A far-left militant group calling itself the Redneck Revolt says it aims to put “the red back in redneck” – “red” as in communist red – and use aggressive tactics to promote social justice and protects minorities. Armed members of Redneck Revolt can often be seen providing protection to minority groups such as Black Lives Matter and to other left-leaning groups conducting marches and demonstrations. Redneck Revolt insists that the group should not be compared to another leftist militant group — the Anti-fa group. Members of Redneck Revolt explain the difference as mainly one of tactics: Anti-fa are willing to engage in property destruction, cover their faces in “black bloc,” and occasionally punch Nazis on the street. “We don’t do that,” a member of Redneck Revolt said firmly. “We do everything within the law.”
The Independent reports that armed members of Redneck Revolt can often be seen providing protection to minority groups such as Black Lives Matter and to other left-leaning groups conducting marches and demonstrations.
Redneck Revolt was founded in 2016 in Kansas and Colorado, and now claims to have forty-five regional branches in thirty states.
The group distinguishes itself from more run-of-the-mill liberal groups by advocating the right to bear arms.
“Charity is the lowest rung of what we do,” one member of the group told the Independent. “What we want to do is help people organize themselves – reorganize the conditions of their lives, so they don’t have to depend on someone else for a meal.”
This is why the group encourages its members to own gun, and go to firing ranges to learn how to use the arms effectively.
The groups says that it was established in order to counter the rise in extremist rhetoric, violence, and confrontational tactics used by white supremacist groups.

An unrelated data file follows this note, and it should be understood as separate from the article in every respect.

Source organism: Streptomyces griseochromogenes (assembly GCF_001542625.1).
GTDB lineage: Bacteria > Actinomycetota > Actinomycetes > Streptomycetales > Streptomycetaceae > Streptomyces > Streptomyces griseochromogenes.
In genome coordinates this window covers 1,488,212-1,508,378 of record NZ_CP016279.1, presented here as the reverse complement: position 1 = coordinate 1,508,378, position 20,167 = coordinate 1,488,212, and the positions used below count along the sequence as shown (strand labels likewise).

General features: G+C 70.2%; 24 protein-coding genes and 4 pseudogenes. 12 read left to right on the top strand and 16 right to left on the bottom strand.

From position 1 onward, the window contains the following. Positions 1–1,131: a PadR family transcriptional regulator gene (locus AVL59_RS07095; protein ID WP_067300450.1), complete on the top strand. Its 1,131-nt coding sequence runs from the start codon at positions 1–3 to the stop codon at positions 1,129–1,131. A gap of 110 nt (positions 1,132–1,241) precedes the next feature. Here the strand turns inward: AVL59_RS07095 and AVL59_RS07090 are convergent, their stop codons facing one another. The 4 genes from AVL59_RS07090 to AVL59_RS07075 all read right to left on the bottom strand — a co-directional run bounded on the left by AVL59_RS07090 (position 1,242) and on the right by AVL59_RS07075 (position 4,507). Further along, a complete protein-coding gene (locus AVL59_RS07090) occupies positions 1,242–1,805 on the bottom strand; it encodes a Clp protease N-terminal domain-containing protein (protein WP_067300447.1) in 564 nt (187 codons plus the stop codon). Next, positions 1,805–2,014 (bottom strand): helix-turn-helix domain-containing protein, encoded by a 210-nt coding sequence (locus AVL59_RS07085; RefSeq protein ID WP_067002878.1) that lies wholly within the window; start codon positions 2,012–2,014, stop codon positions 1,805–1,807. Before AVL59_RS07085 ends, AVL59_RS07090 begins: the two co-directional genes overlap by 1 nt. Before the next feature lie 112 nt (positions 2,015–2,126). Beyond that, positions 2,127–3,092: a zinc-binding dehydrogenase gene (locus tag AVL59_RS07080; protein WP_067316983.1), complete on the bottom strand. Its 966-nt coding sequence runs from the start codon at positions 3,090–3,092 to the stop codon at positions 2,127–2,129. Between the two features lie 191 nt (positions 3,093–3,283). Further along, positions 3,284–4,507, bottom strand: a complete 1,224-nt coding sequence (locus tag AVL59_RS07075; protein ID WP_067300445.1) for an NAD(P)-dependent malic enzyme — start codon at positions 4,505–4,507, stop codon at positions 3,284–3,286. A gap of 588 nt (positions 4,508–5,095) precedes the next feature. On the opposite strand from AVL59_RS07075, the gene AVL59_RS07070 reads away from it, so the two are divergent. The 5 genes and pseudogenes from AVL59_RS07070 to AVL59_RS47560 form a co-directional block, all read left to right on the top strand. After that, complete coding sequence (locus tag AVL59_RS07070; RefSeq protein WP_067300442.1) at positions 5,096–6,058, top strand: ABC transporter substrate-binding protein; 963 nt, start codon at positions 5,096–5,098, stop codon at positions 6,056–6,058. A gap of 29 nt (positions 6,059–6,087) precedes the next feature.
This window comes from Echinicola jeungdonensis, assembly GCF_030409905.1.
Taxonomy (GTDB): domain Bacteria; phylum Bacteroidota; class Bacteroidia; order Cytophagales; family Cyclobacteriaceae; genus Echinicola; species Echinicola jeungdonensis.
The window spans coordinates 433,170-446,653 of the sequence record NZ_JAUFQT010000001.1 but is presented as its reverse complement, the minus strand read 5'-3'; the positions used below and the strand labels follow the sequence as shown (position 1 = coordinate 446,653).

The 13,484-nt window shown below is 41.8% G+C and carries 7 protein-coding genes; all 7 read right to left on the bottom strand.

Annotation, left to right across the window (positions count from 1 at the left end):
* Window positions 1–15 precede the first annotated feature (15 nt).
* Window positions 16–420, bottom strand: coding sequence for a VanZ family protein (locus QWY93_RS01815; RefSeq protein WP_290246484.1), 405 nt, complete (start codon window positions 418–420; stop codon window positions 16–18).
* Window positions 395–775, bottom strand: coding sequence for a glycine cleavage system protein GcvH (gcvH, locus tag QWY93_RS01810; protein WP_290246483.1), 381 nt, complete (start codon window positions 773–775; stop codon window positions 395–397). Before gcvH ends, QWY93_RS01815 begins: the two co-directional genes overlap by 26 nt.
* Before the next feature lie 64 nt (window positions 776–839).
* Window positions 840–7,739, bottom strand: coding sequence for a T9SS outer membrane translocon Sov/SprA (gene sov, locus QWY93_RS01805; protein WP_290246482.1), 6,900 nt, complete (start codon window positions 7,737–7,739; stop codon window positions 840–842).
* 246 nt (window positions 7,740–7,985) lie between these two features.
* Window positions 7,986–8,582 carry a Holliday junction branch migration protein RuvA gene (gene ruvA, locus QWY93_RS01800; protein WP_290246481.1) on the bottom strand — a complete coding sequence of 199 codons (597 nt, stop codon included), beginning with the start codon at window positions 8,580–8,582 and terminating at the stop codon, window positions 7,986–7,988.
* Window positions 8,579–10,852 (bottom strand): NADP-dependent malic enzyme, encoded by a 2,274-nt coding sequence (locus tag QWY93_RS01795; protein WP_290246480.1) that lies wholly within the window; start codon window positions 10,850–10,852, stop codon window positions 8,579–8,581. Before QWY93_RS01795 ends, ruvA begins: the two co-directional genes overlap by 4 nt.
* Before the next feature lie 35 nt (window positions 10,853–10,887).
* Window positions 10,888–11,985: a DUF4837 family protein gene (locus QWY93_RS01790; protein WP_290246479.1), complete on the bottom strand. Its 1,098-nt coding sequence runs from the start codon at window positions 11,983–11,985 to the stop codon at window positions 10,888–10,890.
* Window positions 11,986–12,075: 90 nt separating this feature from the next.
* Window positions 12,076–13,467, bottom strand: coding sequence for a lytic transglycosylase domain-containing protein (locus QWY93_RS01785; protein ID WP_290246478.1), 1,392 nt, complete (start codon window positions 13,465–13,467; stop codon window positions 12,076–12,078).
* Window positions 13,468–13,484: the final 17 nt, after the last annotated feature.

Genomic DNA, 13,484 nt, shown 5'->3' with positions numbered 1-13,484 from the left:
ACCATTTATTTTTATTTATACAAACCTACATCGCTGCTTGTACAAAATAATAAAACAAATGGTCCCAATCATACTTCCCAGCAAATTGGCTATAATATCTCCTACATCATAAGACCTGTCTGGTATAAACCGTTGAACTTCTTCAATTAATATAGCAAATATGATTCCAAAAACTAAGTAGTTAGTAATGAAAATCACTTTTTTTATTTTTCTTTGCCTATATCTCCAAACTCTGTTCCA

“The current political environment has seen armed militias intimidating people as they go into their mosques to pray, violent white nationalists attacking people in the street, Nazis openly calling for genocide all across the country, and political wavering around whether white nationalism is a defensible political ideology,” the group said in a press release sent to Newsweek.
“Redneck Revolt members recognize how real the threats of violence have become because of the friends and loved ones they’ve already lost, and they organize in community defense as both an obligation and a commitment to defend each other.”
Newsweeknotes that the group also aims to bring members of the working class together across racial divides. The group offers various social services such as clothing drives, potlucks, farming and gardening, and providing training in safety and survival.
“[Redneck Revolt] is a pro-worker, anti-racist organization that focuses on working class liberation from the oppressive systems which dominate our lives,” the group said.
The group also says that its members come from a variety of political ideologies, including libertarians, anarchists, communists, and independents — but that all members agree on the goal: countering the growth of white supremacist movements and building solidarity among diverse members of the working class and the poor.